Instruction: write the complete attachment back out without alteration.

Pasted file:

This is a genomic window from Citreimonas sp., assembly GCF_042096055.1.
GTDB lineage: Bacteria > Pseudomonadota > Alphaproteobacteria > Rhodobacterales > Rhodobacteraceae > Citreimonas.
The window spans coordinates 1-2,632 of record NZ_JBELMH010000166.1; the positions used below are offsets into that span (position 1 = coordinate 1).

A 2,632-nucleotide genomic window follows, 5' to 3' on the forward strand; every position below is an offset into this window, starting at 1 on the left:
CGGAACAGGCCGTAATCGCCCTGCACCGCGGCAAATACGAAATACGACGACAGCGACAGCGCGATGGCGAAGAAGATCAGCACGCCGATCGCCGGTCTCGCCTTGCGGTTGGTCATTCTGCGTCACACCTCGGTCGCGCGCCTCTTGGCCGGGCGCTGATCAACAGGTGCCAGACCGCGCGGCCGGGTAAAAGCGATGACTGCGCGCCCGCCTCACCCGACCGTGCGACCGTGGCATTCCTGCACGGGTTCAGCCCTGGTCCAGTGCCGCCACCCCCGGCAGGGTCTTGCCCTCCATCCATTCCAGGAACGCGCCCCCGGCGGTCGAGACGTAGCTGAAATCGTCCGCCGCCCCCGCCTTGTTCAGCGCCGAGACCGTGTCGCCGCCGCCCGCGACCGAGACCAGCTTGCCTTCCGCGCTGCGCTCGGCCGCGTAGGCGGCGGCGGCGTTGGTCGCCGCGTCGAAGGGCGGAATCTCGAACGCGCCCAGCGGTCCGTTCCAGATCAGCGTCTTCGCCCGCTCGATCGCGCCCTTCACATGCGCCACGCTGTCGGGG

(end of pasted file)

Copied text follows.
This is a genomic window from Citreimonas sp., assembly GCF_042096055.1.
GTDB lineage: Bacteria > Pseudomonadota > Alphaproteobacteria > Rhodobacterales > Rhodobacteraceae > Citreimonas.
The window spans coordinates 1-2,632 of record NZ_JBELMH010000166.1; the positions used below are offsets into that span (position 1 = coordinate 1).

A 2,632-nucleotide genomic window follows, 5' to 3' on the forward strand; every position below is an offset into this window, starting at 1 on the left:
CGGAACAGGCCGTAATCGCCCTGCACCGCGGCAAATACGAAATACGACGACAGCGACAGCGCGATGGCGAAGAAGATCAGCACGCCGATCGCCGGTCTCGCCTTGCGGTTGGTCATTCTGCGTCACACCTCGGTCGCGCGCCTCTTGGCCGGGCGCTGATCAACAGGTGCCAGACCGCGCGGCCGGGTAAAAGCGATGACTGCGCGCCCGCCTCACCCGACCGTGCGACCGTGGCATTCCTGCACGGGTTCAGCCCTGGTCCAGTGCCGCCACCCCCGGCAGGGTCTTGCCCTCCATCCATTCCAGGAACGCGCCCCCGGCGGTCGAGACGTAGCTGAAATCGTCCGCCGCCCCCGCCTTGTTCAGCGCCGAGACCGTGTCGCCGCCGCCCGCGACCGAGACCAGCTTGCCTTCCGCGCTGCGCTCGGCCGCGTAGGCGGCGGCGGCGTTGGTCGCCGCGTCGAAGGGCGGAATCTCGAACGCGCCCAGCGGTCCGTTCCAGATCAGCGTCTTCGCCCGCTCGATCGCGCCCTTCACATGCGCCACGCTGTCGGGG